However, if that is approved, the town would still reach its sewage capacity by 2023.

“There’s no doubt in the last two years, we’ve seen a spike in the number of housing permits,” Reynar said.

He was clear in saying the town isn’t behind where it should be.

“We’ve got the money to do a design, so we’ve got some time, but we’re talking about $60 million to $80 million to be front-end financed,” Reynar said. “We need the money up front to build it so the capacity is available when they want to turn the water on for that new house.”

However, he added, it’s not like the town could collect the $73.5 million in development charges and start building the expansion tomorrow.

“It’s challenging to ask for this at a time when we’re asking for development charge increases,” he said. “We were nervous about this with respect to how Innisfil Heights was going to be funded, because there isn’t the same guarantee if we bring the services, there will be development charges to offset the costs.”

Residential developers are prepared to pay up-front costs because they know the housing market is hot, Reynar said.

The town has already been working on an environmental assessment for the expansion, along with a new Master Servicing Plan.

“We are looking at extending servicing to areas that are underserviced, look at Innisfil’s growth areas and reduce impacts to Lake Simcoe,” InnServices CEO Wally Malcolm said during a council presentation Aug. 8.

Malcolm is updating the Master Servicing Plan to accommodate growth to 2031 and beyond.

Residents can comment on the Master Servicing Plan until Aug. 24, and Malcolm knows there’s a lot to take in.

“The short-term projects from 2019 to 2023, (including) the expansion of the Lakeshore Water Pollution Control Plant, amount to over $146 million,” Malcolm said.

And projects slated for 2024 to 2031 total another $85 million.

For now, staff is suggesting council delay adding any more housing or business wastewater commitments until a proper strategy is in place.

Staff is also hoping to work with the development community to get the front-end financing.

Maqsood Dogar — Clearview Ward 3

Maqsood Dogar moved from Mississauga to Stayner in 2004, where he has resided for 14 delightful years.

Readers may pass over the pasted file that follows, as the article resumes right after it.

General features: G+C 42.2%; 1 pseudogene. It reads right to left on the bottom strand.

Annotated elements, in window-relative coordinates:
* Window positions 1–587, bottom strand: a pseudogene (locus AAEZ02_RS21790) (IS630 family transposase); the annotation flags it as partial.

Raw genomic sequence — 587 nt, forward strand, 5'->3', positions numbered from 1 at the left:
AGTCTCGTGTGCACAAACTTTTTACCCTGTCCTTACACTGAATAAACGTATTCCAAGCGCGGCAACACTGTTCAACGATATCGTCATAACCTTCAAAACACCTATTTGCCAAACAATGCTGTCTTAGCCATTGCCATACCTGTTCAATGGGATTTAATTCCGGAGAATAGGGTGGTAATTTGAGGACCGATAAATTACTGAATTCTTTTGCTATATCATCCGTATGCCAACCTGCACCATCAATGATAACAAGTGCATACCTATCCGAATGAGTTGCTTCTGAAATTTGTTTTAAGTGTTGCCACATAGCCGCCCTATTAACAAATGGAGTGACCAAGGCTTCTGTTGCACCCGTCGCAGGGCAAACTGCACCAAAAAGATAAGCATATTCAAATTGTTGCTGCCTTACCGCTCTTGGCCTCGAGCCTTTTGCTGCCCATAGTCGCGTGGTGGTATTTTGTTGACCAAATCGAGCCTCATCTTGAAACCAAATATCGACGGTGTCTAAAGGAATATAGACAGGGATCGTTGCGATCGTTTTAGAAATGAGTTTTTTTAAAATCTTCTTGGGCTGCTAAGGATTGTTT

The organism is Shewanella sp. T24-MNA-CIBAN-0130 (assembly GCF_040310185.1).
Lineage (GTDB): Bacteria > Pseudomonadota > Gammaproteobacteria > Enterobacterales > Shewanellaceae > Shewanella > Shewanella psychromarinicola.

He graduated from the University of Western Ontario in 2000, as well as George Brown College for business information systems in 1996. He has been managing Stayner’s Hasty Market for the past eight years; he also managed Macs from 2004 to 2008. 

He and his wife Javaria have been married for 19 years and together they have four loving children. 

Maqsood is a very energetic person; his brilliance and knowledge makes him a perfect candidate for the role of councillor because he may be young, but he is also wise.

With Clearview Township expanding and more houses being built around Stayner, his goal is to connect Stayner and Collingwood to Barrie and Toronto, through the expansion of public transit (GO Transit) and to work to support the development of local health-care facilities. 

Recent local school closures resulting in an influx of students attending Clearview Meadows Elementary School cause a safety concern at the intersection of Highway 26 and Locke Avenue.

Maqsood would also work to have a traffic light installed at this location and support the expansion of the school parking lot.

Join in Innisfil community potluck

Bring your favourite meal to share and connect with other members of the town for a community potluck.

Resident Sonia DaSilva is a newcomer to the community herself and saw there are others who are trying to make friends in the area.

She tested the waters by having a ladies’ potluck at her house earlier this summer and had success in connecting with approximately 15 new friends.

DaSilva is stepping it up by hosting a community potluck on Aug. 25 at the at 1 p.m. Guests are asked to bring their favourite dish or dessert to share. Small gifts are welcome for raffle donations.

The event is alcohol-free and everyone is welcome.